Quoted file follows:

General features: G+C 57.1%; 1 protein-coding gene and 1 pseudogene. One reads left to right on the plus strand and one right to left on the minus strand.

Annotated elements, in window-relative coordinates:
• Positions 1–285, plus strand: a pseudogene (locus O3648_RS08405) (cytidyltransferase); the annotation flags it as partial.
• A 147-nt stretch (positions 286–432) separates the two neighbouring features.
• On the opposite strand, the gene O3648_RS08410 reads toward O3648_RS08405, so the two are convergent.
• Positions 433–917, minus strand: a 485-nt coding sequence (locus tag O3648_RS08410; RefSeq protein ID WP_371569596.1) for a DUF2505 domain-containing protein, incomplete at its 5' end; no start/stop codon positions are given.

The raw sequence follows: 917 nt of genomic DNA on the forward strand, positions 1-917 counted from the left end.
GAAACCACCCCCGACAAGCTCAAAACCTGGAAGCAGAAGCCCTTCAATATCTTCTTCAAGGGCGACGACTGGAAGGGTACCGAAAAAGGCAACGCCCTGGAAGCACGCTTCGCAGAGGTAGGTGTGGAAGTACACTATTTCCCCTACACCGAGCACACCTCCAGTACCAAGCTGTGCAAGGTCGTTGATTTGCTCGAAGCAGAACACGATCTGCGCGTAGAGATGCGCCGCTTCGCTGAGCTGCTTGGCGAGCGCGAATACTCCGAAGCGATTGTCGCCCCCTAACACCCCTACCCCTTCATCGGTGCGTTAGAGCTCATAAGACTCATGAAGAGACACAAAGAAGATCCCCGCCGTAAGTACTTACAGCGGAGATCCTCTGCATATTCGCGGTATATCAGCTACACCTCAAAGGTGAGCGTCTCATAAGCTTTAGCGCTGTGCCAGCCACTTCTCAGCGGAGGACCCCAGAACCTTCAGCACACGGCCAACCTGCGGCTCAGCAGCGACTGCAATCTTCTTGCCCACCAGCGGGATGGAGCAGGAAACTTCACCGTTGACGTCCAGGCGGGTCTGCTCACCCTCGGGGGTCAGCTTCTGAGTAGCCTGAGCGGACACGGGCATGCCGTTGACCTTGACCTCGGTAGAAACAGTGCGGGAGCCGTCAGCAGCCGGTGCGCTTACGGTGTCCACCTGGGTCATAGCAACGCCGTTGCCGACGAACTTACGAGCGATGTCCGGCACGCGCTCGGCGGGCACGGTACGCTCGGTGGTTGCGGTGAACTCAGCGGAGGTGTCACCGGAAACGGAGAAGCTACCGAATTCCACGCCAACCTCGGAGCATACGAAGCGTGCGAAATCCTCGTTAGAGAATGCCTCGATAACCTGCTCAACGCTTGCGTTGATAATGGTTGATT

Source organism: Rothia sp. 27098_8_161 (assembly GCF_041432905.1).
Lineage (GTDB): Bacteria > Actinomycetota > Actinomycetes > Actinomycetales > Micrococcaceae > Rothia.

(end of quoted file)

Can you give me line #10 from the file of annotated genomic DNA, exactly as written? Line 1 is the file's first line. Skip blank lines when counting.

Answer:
Lineage (GTDB): Bacteria > Actinomycetota > Actinomycetes > Actinomycetales > Micrococcaceae > Rothia.